SsangYong looks to have a new owner… again.

Yonhap reports a consortium led by chemical and steel conglomerate KG Group has been approved by the Seoul Bankruptcy Court as SsangYong’s final bidder.

It brings the beleaguered company once step closer to having a new owner.

The consortium, which includes Seoul-based private equity firms Cactus Private Equity and Pavilion Private Equity, beat out a consortium led by underwear company Ssangbangwool.

It will reportedly acquire SsangYong for 950 billion won (A$1.06 billion), including 600 billion won (A$671 million) of operating capital.

That’s more than three times the 304.8 billion won that Korean electric bus manufacturer Edison Motors had agreed to pay for SsangYong, before its deal was scuppered following non-payment.

SsangYong is reportedly aiming to sign a deal with the KG Group consortium in early July, before submitting its rehabilitation plan to the court later that month for approval in late August.

The Korea Economic Daily reports the consortium will present the rehabilitation plan to SsangYong’s creditors for approval at a meeting scheduled for late August.

SsangYong has until October 15 to find a new owner and submit a new restructuring plan to the Seoul Bankruptcy Court.

In a statement, the court said it had approved the KG Group consortium based on its acquisition price, fundraising plans and financial status.

The consortium had already been chosen as the preliminary bidder in what’s called a stalking horse bid, where said bidder suggests its price ahead of all the other bidders.

This allowed SsangYong to ask the KG Group to pay a higher price if another company submitted a higher bid.

The two companies have a connection. KG Steel, part of KG Group, previously supplied components to SsangYong.

The automaker has said its condition has improved since the merger and acquisition process started in June 2021.

Earlier this month it officially revealed the Torres, a new SUV to slot between the Korando and Rexton.

The Torres will be offered with petrol power at first and an electric powertrain down the line, which will make it SsangYong’s second EV after the Korando e-Motion.

SsangYong is also opening a plant in Saudi Arabia that’ll assemble vehicles from completely knocked down (CKD) kits.

It claims 30,000 additional vehicles will be exported annually following the plant’s construction, set to commence in 2023, while it also says it has 13,000 backorders globally.

For now, SsangYong remains in court receivership after walking away from an acquisition deal with Edison Motors following the electric bus manufacturer’s nonpayment.

That led Edison Motors to ask the court to uphold the deal, but in effect the court ruled the deal was dead.

It had already been looking shaky for Edison’s deal, with SsangYong’s creditors rejecting it in objection to the proposed debt restructuring and payment scheme and its labour union opposing it due to concerns about Edison’s viability.

The union reportedly raised concerns Edison Motors didn’t have sufficient electrification technology for use in passenger vehicles and SUVs, despite Edison’s claims it could leverage its technology to shift production of petrol- and diesel-powered models to EVs within months.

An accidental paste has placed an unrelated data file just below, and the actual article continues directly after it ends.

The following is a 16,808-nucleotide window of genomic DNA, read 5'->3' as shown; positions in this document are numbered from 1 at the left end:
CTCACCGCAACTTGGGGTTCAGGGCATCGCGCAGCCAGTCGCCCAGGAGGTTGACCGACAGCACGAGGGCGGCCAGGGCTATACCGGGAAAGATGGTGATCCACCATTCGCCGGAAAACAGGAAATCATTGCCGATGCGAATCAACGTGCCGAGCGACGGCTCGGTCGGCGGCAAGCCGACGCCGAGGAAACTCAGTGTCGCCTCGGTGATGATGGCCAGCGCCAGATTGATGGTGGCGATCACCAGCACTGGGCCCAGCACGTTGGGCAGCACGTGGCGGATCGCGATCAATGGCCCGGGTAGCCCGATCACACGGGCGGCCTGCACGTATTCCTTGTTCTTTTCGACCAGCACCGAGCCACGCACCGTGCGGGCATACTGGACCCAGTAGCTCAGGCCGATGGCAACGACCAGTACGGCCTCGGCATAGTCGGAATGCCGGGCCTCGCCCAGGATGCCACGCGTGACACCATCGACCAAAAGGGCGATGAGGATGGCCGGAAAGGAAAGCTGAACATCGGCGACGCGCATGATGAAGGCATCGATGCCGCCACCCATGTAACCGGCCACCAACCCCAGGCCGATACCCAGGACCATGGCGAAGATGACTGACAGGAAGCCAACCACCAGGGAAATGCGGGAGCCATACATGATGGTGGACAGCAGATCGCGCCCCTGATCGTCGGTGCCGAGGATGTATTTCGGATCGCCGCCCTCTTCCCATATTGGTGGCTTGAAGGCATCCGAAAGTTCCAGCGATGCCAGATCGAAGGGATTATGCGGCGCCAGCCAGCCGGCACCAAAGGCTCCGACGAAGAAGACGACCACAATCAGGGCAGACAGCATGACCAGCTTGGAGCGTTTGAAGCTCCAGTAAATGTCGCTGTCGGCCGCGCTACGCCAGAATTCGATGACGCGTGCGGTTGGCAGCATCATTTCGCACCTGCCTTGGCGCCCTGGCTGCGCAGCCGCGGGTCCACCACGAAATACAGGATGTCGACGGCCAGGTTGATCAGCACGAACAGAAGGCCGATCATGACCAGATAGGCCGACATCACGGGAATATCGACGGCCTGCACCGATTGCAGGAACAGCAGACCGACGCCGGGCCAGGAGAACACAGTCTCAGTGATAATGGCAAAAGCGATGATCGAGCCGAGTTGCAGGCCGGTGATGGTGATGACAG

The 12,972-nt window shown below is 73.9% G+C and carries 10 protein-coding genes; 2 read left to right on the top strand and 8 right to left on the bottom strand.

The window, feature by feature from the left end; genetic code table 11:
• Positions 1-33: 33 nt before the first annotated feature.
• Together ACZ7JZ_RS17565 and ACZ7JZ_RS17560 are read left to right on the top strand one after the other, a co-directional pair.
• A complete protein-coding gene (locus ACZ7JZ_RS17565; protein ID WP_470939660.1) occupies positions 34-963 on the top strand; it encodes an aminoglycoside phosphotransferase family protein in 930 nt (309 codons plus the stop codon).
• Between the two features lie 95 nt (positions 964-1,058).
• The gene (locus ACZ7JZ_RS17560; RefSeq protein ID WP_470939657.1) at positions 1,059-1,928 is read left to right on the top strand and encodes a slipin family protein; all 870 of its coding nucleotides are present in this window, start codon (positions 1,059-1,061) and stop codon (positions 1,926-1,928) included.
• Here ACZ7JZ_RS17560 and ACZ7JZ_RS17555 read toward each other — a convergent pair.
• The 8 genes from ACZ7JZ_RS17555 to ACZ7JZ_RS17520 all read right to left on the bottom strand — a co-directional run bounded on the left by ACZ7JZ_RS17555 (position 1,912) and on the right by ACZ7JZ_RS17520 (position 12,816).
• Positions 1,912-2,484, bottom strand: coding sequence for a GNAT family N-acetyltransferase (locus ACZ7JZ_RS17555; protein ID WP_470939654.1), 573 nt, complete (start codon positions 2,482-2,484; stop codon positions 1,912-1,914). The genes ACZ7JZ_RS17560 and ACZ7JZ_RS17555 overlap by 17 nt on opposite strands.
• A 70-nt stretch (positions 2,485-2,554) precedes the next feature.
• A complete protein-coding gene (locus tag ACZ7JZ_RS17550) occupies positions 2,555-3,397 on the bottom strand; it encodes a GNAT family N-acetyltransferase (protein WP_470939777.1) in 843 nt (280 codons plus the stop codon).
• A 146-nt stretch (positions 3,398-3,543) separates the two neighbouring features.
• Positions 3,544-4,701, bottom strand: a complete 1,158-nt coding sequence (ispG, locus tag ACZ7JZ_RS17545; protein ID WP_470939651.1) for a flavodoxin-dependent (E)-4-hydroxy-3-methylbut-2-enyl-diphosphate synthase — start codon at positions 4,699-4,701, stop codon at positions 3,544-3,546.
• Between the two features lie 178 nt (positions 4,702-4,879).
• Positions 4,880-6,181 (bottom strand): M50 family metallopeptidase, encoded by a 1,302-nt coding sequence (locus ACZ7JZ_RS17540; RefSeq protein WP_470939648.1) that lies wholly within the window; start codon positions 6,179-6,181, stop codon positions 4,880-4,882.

SsangYong and Edison had also reportedly been in disagreement about key acquisition issues, such as management rights and the scope of technology sharing.

SsangYong has posted losses every year since 2017, recording an operating loss of 260.6 billion won in 2021.

It entered court receivership in April last year, when parent Mahindra & Mahindra said it would no longer fund it and confirmed it wanted to sell its 74.65-per cent stake in it.

That meant SsangYong had to go into court receivership once again in its life, having gone through this process a decade earlier.

SsangYong’s home life has been troubled for years, and it never seems to have a stable parent for long.

Daewoo bought a controlling stake in the company in 1997, only to offload it in 2000 as it experienced perilous financial woes of its own.

It endured a tumultuous few years under Chinese ownership, with SAIC Motor acquiring 51 per cent in 2004 but walking away in 2009 and leaving it in receivership.

Mahindra & Mahindra was the next parent to adopt SsangYong, acquiring a controlling stake of 70 per cent for 523 billion won in 2011.

It supplemented its Indian-market range with a couple of rebadged SsangYong models, but has largely kept the Mahindra and SsangYong brands separate.

MORE: SsangYong could be acquired by Korean steel company – report
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MORE: SsangYong, the history of a brand with an uncertain future
MORE: Edison Motors asks court to save SsangYong acquisition deal – report
MORE: SsangYong suitor given court’s approval for purchase – report

William Stopford

William Stopford is an automotive journalist based in Brisbane, Australia. William is a Business/Journalism graduate from the Queensland University of Technology who loves to travel, briefly lived in the US, and has a particular interest in the American car industry.

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